Ask any financial adviser what schools are lacking and most would say “money management courses.” That’s because many Americans lack basic skills that will enable them to pay off loans quickly and fully, save enough money for retirement and track their everyday spending.

The good news? The following four personal finance tips will help you pay down debt and slash spending so you have more ways to put your cash to good use.

Sign Up For Automatic Student Debt Repayment

All the savings strategies in the world won’t do much for your bottom line if you’ve got student loans to pay off. But chances are, there are a handful of other monthly fees eating away at your money, including rent or mortgage and grocery and gas bills, making it hard to pare down that student loan balance in a reasonable amount of time.

Financial advisers might advise doubling up on payments over the year, or paying slightly more than the minimum payment. Another option? Signing up for automatic student debt repayment. These services deduct your monthly minimum from your designated checking account, and may give you a lower interest rate in return. Discover’s Audit Debit Reward program, for example, lowers your rate by .25 percent 1, as long as you are the borrower of a student loan originated or purchased by Discover Bank; your loan is in repayment, not deferment; your loan is not in default; your loans are enrolled in automatic payments from a bank account; and you do not have returned payments.2

Track Your Spending Habits

Ever get your credit card statement, take a look at the balance and wonder how it all adds up? If so, a spend-tracking tool like the Discover Spend Analyzer may be helpful in keeping track of where your money is going.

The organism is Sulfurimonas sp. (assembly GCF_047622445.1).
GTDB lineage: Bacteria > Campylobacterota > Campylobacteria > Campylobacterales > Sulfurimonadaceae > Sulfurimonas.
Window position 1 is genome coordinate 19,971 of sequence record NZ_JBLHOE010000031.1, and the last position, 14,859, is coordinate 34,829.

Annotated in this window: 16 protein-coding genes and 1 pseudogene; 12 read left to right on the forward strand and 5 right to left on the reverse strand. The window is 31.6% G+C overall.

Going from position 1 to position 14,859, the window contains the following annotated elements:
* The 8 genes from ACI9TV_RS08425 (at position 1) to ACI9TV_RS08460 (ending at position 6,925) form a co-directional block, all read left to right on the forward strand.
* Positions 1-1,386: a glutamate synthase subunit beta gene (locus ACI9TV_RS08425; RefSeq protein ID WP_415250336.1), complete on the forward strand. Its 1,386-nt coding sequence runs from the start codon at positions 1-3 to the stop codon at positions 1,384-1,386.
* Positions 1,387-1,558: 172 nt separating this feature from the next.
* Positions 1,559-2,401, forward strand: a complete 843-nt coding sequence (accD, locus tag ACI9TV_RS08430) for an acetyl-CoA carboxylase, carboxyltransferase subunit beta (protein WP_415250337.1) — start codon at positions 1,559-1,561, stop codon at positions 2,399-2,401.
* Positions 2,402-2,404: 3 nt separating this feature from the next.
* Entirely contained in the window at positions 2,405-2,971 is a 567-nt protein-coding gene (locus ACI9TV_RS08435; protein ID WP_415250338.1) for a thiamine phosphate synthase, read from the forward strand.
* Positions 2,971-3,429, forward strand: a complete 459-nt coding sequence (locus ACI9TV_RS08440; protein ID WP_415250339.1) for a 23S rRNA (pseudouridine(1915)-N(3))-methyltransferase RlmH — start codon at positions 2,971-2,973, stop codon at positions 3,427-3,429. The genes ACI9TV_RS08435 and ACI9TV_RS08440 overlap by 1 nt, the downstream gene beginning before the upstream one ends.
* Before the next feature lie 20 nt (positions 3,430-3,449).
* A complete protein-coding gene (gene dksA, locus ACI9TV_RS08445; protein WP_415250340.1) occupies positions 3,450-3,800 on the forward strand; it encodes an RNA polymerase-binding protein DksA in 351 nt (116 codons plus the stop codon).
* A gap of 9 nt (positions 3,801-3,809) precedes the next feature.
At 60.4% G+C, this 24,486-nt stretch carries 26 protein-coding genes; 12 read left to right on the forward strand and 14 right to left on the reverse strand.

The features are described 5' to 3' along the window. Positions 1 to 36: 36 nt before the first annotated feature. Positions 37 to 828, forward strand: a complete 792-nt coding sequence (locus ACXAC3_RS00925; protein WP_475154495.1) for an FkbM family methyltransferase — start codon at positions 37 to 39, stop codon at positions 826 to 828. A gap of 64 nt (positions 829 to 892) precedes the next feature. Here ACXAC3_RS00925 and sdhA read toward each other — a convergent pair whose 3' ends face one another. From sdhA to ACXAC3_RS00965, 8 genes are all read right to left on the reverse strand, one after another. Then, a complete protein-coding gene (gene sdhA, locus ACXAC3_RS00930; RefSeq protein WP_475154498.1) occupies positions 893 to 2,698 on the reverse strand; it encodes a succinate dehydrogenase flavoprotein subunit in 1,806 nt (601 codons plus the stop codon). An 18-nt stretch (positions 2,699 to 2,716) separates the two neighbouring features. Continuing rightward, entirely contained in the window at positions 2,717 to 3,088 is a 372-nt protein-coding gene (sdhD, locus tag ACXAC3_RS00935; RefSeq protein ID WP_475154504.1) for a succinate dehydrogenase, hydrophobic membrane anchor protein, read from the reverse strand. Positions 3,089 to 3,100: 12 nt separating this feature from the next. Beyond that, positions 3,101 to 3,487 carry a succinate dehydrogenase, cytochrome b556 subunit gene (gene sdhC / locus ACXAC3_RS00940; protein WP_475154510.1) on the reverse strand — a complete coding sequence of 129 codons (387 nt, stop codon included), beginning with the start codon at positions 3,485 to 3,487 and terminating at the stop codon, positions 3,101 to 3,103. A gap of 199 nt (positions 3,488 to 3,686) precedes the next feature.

It works like this: Use your Discover card for purchases, and when you log on to the Spend Analyzer, you’ll find pie charts and bar charts that show your spending. You can also track and sort your spending by category, merchant or amount over the last 24 months, and see the average and total number of transactions per month.3

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It’s also important to cross-reference your credit card receipts against your monthly statement to make sure there is no fraud occurring, and go through your savings and checking account statements to look for anything awry.

Check Your Credit Report

Your credit report is important. It affects the kind of loan you get when signing for a mortgage, and can sway a potential employer who has access to a modified version.4 It also lists a summary of your accounts, including credit cards, loans and other lines of credit; public records like court judgments against you; and the personal information such as name, address and contact information throughout your credit history. There are three nationwide credit agencies: Experian, Equifax and TransUnion. Checking yours couldn’t be easier: the Fair Credit Reporting Act allows you to get your credit reports from each bureau once every 12 months, free.

Audit Yourself

It pays to look at your spending on a quarterly basis to see if there are ways to cut back and put more money into savings or debt repayment. Discover’s Spend Analyzer allows you to search your transactions by month, then drill down into each. Perhaps you find you’re stopping at Starbucks for a $5 coffee each day before work. A better option? Make your cup of Joe at home, and put that $80 a month to work paying down your mortgage. Does your grocery bill rise exponentially over the holidays? Look at ways you can cut back without cutting out the fun.

Sources:

1: http://www.discover.com/student-loans/policies/auto-debit-reward-policy.html

2: http://www.discover.com/student-loans/policies/auto-debit-reward-policy.html

3: http://investorrelations.discoverfinancial.com/phoenix.zhtml?c=204177&p=irol-newsArticle_print&ID=1256984

4: http://www.nerdwallet.com/blog/credit-cards/credit-score/checking-all-3-credit-reports-worth

Discover Financial Services is not credit repair organization as defined under federal or state law, including the Credit Repair Organizations Act. Discover Financial Services does not  provide “credit repair” services or assistance regarding “rebuilding” or “improving” your credit record, credit history or credit rating. 

Legal Disclaimer: The articles and information provided herein are for informational purposes only and are not intended as a substitute for professional advice. 

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